Premier Andrew Fahie has started meeting with stakeholders in the telecommunications industry to address concerns that internet service is costly and unsatisfactory, following through on a pledge he made in a May 13 statement.
His discussions included a May 24 meeting with the CEO of the Telecommunications Regulatory Commission, he said during a statement on Monday in the House of Assembly.
The premier also expressed scepticism towards comments that telecom executives reportedly made in a recent online article, which blamed the high costs of internet on the terrain and high infrastructure costs in the Virgin Islands.
“These stated reasons raise certain questions in my mind, and certainly in the mind of ordinary laypersons,” he said. “Because the telecommunications service providers would have known about these technical issues before they applied for the concession to operate. And therefore I cannot believe that this is an after-the-fact discovery.”
Mr. Fahie said government established the Telecommunications Regulatory Commission in part to review the prices and quality of internet services after the liberalisation of the telecommunications sector in 2007.
He added that the levy that should have been collected from operators to fund the commission was put on hold to encourage those operators to invest in their networks and thereby improve service quality and price.
He said if the levy had been enforced, government would have collected more than $20.7 million from the telecommunications companies to date.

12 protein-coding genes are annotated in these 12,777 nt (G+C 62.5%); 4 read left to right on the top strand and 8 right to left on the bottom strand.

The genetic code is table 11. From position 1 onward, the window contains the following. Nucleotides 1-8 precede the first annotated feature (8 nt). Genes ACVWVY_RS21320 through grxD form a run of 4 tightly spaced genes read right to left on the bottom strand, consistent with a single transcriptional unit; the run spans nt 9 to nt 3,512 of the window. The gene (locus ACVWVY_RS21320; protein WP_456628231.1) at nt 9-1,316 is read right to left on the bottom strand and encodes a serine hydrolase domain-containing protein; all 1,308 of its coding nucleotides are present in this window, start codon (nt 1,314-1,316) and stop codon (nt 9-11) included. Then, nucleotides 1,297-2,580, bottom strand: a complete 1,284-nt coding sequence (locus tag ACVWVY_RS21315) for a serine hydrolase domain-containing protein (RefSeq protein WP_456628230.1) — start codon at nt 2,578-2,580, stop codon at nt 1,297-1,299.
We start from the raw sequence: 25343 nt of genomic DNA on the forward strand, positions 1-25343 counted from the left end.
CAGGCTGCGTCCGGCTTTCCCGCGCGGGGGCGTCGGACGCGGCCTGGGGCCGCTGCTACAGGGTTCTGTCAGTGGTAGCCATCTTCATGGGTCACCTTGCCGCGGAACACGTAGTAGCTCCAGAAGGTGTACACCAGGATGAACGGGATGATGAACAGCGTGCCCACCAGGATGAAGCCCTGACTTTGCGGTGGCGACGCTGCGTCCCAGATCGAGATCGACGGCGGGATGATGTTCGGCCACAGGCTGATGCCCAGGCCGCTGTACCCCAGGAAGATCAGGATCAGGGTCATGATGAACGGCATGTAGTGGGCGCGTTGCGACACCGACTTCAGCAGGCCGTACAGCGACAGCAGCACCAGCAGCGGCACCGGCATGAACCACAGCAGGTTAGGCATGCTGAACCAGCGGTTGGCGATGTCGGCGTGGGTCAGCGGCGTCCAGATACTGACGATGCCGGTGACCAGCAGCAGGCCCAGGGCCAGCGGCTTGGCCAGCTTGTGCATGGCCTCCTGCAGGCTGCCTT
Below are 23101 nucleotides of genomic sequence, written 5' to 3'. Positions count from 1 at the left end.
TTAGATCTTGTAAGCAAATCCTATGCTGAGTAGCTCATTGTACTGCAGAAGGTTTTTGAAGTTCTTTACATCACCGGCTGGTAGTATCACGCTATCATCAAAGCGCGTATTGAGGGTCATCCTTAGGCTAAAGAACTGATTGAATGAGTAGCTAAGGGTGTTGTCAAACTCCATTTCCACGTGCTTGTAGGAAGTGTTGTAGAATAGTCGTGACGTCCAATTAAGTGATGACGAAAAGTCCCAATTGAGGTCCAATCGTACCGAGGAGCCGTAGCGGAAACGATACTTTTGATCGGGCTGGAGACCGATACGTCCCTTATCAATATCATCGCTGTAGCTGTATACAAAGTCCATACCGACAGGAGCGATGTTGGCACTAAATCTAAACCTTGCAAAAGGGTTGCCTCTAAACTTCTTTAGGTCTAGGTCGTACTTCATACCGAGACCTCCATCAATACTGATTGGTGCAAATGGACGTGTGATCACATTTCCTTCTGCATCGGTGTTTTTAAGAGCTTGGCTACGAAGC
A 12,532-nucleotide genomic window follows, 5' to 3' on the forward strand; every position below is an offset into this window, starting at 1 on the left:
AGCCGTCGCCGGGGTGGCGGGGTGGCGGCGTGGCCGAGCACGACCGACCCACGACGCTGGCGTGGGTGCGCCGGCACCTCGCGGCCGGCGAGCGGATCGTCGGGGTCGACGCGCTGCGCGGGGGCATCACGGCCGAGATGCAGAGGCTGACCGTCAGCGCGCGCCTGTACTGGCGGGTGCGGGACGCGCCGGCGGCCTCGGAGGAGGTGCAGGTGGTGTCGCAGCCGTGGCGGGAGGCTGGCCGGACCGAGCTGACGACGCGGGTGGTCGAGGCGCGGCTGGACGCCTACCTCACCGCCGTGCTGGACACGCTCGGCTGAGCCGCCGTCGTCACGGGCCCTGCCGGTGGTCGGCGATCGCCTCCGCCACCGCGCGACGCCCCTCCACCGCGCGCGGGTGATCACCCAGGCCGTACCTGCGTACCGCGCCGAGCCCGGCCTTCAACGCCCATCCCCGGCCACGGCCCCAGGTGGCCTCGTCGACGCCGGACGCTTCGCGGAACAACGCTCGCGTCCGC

The revenue collected just between 2017 and 2020, he said, would be over $8.6 million.
Successive governments considered the levy relief a “necessary trade-off ” to “ensure that the people of the BVI would be entreated to world-class services on par with any modern economy” and to attract and retain business activity, he explained.
However, based on complaints he believes the policy objectives set out in 2007 have not been achieved, he said, adding that government is discussing changes to the market structure, regulatory reforms and new licence requirements with operators and other stakeholders.
“Our people deserve to be treated better. They deserve to get value when they spend their hard-earned money,” he said. “It is my belief that whatever challenges and obstacles exist in the path of delivering high quality and value for money should be laid on the table.”